Dead of Night (1945)

by Afra Nariman

Dead of Night (1945)

Director: Charles Crichton, Basil Dearden, Robert Hamer, Alberto Cavalcanti

Stars: Mervyn Johns, Roland Culver, Mary Merrall, Googie Withers, Frederick Valk, Anthony Baird, Sally Ann Howes


“Trying to remember a dream is like.. being out at night during a thunderstorm. There’s a flash of lightening and for one brief moment, everything stands out vivid and starkly.”

The point at which our memories intersect with our dreams is a fascinating one that garners reflection, yet can also induce fear — as illustrated in Dead of Night. Dreams are essentially constructed from our memories — not in terms of the events we dream up, but in terms of the faces and locations which paint our dreams. Likewise, yet perhaps more abstractly, after we awake, our dreams become memories themselves, of our other, nighttime reality. The basic question that is often expressed in this type of discussion is something along the lines of, “where lies the line between dream and reality;” but more accurately, the question that materializes the most when reflecting on our own experiences of this point of intersection between memory and dream, is “how do these ‘subconscious thingamajigs‘ inform one another.”

There has been a few moments where I’ve found myself remembering something extremely vividly, yet those who my memory places at the remembered-site with me, recall no such event taking place. This is typically experienced with very simple, mundane “stories” that we dream, which share probable and believable tropes that we can easily relate to as taking place in our reality. Simply put — some dreams are more realistic than others, and can more easily be conflated with real-life. 

Not only can dreams become conflated with real-life memory — which does shape our reality in the way we potentially perceive our lives, our relationships, our past, etc; our reality (where real-life memories are created in the present moment) can conversely be shaped by dreams as well. Typically we all accept that the faces in our dreams/nightmares are the faces which we encounter — even briefly — in reality. Although presented to us more supernatural than is perhaps conceivable, in Dead of Night, we’re asked to consider what would happen if the opposite occurred: faces from our nightmares now show up in real life — and thus your nightmares seep into your reality. 

When I was a young kid, I would often have nightmares, including a few recurring ones (as many kids often do). Some of the nightmares were more strange and abstract — not inherently “scary,” yet still inducing the feeling of fear. Others though, would consist of a plot — something bad/inherently “scary” would happen to me or to those around me. At one point (and I cannot remember exactly how old I was), 2-3 nightmares of mine (only one of which I can still remember in relative detail) featured the same antagonist. The thing was, I did not recognize him. Usually, if you do remember the face of a “main character” from a dream, you’d recognize that person from real life. I did not, and I remember finding that strange for whatever reason. A little while later though, I went to the post-office with my mom and while we were waiting in line, I saw the antagonist of those nightmares! He was a postal employee that I still didn’t recognize. Of course, in reflection that was my neighborhood post-office and I had likely seen him countless times, yet never paid any attention. But in the moment, as a kid, that seemed kind of freaky to me. Although my dreams didn’t directly inform my physical reality; those nightmares did inform how I perceived my reality. Like I said, it’s likely that I had “seen” that man countless times at the post-office, but it was the effect of those nightmares that likely made me finally notice him that time. Those nightmares affected how I reacted to that real-life moment. Similarly, the looped structure of Dead of Night indicates this cyclical relationship between what we dream and what we experience/perceive — again though, the film presents this much more abstractly, inconceivably and supernaturally.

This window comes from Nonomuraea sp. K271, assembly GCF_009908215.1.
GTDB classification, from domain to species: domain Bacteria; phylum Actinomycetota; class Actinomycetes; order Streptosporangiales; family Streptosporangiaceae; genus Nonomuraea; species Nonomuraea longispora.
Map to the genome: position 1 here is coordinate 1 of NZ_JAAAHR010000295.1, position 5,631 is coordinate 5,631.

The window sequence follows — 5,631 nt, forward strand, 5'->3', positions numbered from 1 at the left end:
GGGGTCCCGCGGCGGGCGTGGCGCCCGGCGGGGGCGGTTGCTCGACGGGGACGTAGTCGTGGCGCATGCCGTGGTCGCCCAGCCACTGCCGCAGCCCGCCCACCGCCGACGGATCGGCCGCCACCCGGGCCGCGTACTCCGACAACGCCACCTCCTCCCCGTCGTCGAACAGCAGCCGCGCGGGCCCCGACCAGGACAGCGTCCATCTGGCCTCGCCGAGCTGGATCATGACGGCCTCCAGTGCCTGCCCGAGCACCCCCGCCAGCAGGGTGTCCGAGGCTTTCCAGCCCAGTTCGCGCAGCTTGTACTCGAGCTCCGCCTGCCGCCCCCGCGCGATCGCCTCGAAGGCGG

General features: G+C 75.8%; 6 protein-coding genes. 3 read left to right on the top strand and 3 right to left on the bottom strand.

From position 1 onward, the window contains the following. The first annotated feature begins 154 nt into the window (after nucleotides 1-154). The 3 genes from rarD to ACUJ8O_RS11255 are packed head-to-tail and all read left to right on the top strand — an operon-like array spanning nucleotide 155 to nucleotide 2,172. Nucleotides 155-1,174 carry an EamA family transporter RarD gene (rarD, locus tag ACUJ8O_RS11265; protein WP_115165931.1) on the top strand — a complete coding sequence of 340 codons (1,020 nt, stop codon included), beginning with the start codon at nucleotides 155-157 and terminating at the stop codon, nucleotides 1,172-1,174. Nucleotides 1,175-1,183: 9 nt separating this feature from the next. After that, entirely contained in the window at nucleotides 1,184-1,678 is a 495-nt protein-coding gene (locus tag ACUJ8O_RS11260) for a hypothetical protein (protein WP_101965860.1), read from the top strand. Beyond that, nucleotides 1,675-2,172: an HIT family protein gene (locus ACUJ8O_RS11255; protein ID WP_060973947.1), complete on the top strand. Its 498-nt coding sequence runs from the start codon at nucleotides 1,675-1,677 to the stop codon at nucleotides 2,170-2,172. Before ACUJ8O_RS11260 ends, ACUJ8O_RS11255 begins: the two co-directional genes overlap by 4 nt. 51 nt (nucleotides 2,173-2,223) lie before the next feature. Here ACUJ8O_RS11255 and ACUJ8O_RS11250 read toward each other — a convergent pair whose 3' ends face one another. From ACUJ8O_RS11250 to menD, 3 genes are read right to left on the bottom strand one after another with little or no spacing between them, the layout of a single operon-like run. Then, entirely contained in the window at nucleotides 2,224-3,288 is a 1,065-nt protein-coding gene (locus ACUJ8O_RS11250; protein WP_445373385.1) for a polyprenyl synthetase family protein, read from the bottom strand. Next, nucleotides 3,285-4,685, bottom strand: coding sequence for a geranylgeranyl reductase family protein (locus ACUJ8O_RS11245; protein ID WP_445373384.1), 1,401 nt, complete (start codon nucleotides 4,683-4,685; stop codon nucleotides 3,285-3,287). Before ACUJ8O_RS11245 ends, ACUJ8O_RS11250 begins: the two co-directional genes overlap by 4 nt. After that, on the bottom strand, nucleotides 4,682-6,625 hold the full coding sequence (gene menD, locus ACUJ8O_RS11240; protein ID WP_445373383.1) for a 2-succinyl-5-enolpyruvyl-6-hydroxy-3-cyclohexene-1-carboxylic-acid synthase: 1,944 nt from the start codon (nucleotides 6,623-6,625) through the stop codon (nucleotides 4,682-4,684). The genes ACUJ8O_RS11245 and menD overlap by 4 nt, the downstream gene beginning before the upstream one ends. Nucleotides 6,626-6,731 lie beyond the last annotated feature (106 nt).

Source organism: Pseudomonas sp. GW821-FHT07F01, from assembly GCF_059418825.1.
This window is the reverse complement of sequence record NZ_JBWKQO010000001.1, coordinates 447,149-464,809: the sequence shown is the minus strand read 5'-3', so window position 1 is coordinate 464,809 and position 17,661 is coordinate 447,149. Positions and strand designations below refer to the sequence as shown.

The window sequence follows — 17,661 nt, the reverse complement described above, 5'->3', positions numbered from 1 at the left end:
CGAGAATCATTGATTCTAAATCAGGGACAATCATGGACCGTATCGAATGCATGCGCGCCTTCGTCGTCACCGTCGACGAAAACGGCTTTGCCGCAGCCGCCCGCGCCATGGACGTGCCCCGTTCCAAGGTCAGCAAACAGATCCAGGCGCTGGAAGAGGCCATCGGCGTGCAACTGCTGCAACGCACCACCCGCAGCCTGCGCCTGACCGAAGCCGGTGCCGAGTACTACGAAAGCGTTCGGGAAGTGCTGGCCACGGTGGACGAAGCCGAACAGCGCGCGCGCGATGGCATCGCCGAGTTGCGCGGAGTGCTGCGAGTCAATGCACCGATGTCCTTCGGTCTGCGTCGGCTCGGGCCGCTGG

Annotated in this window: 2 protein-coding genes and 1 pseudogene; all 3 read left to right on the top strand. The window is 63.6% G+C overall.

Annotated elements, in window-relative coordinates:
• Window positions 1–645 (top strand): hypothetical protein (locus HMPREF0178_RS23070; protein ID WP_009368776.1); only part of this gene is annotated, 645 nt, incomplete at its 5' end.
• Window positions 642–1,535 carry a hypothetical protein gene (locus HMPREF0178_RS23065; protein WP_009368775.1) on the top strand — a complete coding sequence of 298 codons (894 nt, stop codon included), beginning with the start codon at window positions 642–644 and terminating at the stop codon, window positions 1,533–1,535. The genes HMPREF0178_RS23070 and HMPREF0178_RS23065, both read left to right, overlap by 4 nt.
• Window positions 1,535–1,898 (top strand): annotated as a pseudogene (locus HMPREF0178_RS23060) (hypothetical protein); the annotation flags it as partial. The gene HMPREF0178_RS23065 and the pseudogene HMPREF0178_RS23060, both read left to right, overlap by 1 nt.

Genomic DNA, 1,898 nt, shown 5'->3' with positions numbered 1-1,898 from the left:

The world our dreams and nightmares are made of are often altered reflections of our reality. People’s faces assume new identities, their jobs change, our dream-world’s are often geographically different than our real-world, etc. Much like is expressed in the film’s segment about the mirror that reflects a bedroom which differs from the couple’s own, our dreams can be understood as being a reflection of our reality — changed and unalike, yet persistently shaping our thoughts, emotions and perceptions of things, just as the altered reflection in the mirror shaped the man’s thoughts, emotions and perceptions. At one point, finding the line between his reality and this abstract reflection blurred, he says:

“I feel as if that room, the one in the mirror, were trying to claim me, to draw me into it. It almost becomes the real room and my own bedroom imaginary.”

The conflating of dream/reality is more common in children — hence my story — but is nonetheless notable generally (regarding nightmares, which are often more vivid than regular dreams; but as we get older, it becomes more plausible with common interactions, as I mentioned earlier). 

Dead of Night features a collection of stories told by a group of people who have all encountered what one character coins, “subconscious thingamajigs” — or supernatural events that bend either reality/dreams, time or dimensions. Like I said — more abstract, inconceivable and supernatural than my story about the postal worker I hadn’t noticed, but certainly had seen. Dead of Night is not particularly “scary,” but it is certainly fascinating and at moments, chilling. A hugely imaginative work that feels ahead of its time in many regards.


Rating: 4 out of 5.

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